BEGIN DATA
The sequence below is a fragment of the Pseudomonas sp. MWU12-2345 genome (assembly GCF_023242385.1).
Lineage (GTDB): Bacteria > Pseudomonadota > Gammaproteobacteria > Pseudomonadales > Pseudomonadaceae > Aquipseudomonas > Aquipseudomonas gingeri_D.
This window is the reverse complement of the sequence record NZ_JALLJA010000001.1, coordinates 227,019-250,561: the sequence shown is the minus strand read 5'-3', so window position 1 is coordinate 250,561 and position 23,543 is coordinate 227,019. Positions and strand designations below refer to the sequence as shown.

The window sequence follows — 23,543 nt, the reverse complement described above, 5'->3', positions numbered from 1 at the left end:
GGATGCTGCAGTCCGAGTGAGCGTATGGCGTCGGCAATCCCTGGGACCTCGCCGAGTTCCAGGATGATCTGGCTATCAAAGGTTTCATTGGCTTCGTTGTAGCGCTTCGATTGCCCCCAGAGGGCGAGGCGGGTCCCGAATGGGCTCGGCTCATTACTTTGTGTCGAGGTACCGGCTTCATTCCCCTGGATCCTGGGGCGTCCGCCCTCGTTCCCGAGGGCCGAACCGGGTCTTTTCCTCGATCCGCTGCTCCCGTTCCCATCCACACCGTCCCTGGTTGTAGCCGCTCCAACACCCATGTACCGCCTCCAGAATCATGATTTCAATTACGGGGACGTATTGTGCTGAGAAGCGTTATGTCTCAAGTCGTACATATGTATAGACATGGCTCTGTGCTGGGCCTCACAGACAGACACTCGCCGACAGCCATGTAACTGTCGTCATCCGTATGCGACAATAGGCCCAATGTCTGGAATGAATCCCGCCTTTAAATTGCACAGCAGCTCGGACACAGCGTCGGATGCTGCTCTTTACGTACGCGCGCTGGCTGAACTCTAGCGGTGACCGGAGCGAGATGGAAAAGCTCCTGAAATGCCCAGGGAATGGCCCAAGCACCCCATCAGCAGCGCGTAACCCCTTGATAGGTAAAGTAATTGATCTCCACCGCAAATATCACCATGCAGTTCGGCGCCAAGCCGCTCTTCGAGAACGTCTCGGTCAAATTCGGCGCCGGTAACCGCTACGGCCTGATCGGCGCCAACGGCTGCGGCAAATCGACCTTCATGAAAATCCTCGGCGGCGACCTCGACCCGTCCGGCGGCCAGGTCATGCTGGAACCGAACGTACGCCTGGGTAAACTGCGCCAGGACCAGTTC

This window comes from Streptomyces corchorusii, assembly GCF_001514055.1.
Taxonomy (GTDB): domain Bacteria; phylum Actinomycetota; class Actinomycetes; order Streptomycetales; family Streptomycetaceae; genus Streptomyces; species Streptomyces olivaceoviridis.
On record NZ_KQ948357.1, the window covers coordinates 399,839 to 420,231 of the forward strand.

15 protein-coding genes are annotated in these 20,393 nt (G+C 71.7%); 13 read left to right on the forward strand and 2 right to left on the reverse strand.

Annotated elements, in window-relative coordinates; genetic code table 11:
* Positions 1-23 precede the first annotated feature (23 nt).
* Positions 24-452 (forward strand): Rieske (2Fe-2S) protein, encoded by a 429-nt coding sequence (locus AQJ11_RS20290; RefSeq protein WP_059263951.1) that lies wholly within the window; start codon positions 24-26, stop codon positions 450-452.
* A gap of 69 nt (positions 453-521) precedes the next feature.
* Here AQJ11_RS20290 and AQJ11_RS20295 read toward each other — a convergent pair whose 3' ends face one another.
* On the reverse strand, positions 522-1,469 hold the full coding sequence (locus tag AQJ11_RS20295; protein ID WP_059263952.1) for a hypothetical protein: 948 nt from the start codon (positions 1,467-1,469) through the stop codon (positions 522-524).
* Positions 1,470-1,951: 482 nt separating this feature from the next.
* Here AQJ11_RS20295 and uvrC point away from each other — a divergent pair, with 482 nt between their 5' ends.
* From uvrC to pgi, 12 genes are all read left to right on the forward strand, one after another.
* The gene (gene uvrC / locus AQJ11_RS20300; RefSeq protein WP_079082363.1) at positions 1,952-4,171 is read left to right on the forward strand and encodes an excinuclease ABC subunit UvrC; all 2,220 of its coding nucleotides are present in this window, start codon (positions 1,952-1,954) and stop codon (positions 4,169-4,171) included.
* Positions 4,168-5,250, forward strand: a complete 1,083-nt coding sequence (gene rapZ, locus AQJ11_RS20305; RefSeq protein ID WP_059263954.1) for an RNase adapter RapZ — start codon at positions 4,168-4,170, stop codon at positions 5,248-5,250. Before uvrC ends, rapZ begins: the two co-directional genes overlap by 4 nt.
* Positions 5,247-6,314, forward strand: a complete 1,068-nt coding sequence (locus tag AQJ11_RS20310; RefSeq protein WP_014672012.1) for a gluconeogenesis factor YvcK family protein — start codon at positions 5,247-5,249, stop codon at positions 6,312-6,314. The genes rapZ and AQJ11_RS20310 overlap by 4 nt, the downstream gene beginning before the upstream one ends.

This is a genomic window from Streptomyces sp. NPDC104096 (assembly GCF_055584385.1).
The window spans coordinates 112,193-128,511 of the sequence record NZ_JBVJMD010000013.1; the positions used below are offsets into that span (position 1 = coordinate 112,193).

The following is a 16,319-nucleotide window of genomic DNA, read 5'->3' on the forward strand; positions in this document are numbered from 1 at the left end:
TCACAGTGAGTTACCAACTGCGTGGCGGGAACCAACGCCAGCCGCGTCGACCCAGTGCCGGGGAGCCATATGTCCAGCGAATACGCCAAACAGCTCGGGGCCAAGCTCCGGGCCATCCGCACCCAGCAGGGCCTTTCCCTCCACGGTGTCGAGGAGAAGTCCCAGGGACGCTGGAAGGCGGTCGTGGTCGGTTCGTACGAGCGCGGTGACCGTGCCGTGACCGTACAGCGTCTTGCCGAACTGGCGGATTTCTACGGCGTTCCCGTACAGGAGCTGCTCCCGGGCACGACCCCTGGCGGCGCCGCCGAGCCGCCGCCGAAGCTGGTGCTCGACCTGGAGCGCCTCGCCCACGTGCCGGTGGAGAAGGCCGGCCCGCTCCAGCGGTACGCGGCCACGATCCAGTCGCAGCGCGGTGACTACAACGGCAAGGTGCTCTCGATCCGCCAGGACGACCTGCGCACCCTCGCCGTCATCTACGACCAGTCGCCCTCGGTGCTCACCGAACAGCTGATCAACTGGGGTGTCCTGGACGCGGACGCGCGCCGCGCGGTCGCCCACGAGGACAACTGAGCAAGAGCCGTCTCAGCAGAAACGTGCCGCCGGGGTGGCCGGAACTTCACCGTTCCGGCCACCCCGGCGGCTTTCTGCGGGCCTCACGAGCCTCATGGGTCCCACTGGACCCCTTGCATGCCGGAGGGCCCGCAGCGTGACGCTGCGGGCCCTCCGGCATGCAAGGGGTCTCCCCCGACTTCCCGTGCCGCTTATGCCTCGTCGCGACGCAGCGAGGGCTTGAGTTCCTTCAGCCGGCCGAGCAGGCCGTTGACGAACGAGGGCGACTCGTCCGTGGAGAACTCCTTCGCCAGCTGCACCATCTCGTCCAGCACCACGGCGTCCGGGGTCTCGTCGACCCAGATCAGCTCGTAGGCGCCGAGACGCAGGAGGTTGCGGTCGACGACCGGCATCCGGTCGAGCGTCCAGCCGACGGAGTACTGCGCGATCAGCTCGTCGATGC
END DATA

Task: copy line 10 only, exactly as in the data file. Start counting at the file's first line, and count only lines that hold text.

Annotated elements, in window-relative coordinates; genetic code table 11: